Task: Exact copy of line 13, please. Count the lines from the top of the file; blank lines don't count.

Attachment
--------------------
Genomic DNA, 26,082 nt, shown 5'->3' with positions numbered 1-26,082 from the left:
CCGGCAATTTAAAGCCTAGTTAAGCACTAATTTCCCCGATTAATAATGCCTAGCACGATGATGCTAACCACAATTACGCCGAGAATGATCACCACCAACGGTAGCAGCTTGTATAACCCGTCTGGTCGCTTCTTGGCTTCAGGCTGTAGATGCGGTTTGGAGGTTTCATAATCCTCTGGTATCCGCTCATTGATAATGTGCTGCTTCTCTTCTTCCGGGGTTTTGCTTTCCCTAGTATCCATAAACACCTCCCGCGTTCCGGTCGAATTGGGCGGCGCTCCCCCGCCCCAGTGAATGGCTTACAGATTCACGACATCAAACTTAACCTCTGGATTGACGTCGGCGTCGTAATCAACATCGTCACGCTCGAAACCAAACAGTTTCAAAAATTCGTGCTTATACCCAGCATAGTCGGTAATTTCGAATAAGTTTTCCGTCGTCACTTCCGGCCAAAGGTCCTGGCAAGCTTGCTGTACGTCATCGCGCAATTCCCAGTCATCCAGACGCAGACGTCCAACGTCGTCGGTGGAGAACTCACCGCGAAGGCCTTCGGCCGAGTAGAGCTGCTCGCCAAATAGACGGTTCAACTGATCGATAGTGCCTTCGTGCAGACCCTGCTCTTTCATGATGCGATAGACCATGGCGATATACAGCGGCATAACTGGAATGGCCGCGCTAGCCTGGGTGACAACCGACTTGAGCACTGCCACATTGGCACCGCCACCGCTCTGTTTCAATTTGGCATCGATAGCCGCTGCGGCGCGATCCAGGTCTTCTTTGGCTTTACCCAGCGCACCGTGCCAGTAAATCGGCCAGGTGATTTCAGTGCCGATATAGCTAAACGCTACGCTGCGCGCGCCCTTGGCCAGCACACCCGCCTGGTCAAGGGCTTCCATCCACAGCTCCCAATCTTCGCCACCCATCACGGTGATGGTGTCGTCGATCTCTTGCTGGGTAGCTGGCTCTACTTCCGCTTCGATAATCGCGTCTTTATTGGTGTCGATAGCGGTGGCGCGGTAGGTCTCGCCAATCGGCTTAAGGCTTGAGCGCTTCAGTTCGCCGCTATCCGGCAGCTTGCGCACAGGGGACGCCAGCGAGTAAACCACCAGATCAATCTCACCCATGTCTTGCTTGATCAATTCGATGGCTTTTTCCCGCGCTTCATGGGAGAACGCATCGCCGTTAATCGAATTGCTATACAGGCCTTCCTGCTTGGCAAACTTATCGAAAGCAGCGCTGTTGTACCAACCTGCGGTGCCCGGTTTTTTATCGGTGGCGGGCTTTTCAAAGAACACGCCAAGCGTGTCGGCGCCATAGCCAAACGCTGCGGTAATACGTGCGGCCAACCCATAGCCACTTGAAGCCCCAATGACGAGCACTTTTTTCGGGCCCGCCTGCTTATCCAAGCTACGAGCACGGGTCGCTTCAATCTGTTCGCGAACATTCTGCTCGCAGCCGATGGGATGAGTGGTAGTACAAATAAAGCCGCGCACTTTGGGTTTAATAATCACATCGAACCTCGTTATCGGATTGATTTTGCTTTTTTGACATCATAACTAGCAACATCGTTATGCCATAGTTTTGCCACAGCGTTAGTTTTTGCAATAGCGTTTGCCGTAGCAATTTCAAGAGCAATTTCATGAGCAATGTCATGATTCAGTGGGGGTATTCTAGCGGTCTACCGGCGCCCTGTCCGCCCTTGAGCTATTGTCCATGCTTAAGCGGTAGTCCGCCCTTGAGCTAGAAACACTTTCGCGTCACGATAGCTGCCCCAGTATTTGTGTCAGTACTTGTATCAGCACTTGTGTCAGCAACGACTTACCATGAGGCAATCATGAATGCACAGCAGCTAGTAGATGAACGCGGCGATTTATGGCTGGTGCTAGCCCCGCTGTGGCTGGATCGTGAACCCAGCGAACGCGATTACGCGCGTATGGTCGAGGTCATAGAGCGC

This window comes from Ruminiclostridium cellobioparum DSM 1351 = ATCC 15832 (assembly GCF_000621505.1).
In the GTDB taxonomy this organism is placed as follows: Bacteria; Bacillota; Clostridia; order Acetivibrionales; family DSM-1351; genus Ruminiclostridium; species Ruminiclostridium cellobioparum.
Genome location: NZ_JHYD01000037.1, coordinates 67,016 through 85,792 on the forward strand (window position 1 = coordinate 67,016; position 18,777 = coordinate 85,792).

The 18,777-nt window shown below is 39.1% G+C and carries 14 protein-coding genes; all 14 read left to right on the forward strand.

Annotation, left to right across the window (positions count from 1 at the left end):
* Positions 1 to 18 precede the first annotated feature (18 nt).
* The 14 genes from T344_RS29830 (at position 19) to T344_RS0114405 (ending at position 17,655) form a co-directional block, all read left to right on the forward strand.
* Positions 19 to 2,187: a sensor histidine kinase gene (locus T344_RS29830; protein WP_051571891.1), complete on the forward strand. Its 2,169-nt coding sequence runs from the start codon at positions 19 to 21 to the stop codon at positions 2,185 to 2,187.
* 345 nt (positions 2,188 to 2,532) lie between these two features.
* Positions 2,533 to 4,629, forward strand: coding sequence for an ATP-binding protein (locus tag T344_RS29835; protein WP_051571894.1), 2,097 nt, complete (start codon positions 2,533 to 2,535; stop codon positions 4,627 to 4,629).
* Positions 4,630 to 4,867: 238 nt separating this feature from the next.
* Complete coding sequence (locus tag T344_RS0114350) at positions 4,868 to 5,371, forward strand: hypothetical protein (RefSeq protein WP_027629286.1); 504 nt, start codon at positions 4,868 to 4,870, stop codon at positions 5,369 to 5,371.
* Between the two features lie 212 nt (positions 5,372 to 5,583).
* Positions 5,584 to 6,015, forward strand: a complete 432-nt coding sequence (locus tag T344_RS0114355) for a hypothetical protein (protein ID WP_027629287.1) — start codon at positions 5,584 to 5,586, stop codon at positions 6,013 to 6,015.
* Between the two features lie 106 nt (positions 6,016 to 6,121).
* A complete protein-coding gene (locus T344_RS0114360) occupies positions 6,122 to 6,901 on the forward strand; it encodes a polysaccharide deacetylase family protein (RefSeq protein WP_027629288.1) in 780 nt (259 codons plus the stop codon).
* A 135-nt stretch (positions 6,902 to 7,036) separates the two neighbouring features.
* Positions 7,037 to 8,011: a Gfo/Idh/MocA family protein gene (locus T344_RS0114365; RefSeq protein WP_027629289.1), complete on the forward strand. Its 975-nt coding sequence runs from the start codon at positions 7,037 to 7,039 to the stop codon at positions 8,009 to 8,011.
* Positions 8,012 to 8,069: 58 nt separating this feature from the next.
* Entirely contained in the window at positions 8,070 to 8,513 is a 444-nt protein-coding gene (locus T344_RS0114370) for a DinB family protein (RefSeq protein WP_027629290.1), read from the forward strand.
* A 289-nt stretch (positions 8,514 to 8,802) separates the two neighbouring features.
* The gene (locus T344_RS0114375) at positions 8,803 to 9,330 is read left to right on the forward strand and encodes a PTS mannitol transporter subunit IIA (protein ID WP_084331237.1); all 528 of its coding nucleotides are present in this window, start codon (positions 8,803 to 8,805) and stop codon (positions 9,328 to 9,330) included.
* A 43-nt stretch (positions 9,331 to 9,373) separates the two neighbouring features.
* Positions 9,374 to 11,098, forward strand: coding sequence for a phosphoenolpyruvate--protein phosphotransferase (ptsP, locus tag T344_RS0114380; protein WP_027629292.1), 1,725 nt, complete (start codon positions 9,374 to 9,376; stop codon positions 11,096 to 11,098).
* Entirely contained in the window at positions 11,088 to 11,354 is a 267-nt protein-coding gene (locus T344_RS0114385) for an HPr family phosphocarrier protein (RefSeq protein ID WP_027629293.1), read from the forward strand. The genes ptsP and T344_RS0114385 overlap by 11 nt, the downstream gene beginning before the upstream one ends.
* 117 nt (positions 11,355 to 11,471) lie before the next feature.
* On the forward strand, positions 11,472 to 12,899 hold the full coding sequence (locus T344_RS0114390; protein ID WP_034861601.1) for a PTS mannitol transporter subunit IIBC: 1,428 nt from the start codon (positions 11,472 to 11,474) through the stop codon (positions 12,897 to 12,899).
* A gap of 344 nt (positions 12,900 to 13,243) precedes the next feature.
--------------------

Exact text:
* Positions 4,630 to 4,867: 238 nt separating this feature from the next.